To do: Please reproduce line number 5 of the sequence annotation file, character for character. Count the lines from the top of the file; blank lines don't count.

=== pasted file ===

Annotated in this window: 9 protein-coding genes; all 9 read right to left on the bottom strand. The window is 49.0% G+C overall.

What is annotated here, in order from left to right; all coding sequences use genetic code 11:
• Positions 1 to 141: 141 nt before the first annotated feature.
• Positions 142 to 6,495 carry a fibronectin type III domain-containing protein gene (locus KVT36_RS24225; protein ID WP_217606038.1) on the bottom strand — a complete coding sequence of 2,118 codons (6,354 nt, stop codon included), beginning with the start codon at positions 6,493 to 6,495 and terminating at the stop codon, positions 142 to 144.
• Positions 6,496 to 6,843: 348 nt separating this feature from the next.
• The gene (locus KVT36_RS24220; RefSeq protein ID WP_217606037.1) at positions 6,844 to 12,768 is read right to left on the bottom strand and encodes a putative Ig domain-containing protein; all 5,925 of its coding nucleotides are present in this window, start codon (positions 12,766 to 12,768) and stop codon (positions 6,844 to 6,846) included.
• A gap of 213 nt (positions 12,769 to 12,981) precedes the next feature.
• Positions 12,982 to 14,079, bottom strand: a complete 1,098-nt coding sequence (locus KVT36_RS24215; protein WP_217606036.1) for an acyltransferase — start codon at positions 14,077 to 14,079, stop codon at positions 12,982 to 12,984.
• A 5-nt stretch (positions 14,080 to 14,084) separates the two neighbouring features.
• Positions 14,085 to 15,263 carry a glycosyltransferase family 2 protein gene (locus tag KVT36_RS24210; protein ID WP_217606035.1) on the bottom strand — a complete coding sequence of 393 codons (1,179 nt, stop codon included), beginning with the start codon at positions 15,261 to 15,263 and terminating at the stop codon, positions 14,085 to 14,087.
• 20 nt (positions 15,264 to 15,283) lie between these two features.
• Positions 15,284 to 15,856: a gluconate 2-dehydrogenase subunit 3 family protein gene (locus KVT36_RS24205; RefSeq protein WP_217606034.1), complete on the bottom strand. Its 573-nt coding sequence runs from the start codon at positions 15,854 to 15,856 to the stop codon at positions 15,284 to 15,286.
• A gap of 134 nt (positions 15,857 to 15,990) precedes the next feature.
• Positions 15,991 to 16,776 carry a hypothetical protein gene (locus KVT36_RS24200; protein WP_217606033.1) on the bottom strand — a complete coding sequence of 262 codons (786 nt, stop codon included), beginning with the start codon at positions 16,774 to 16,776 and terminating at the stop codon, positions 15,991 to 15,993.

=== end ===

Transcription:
• Positions 6,496 to 6,843: 348 nt separating this feature from the next.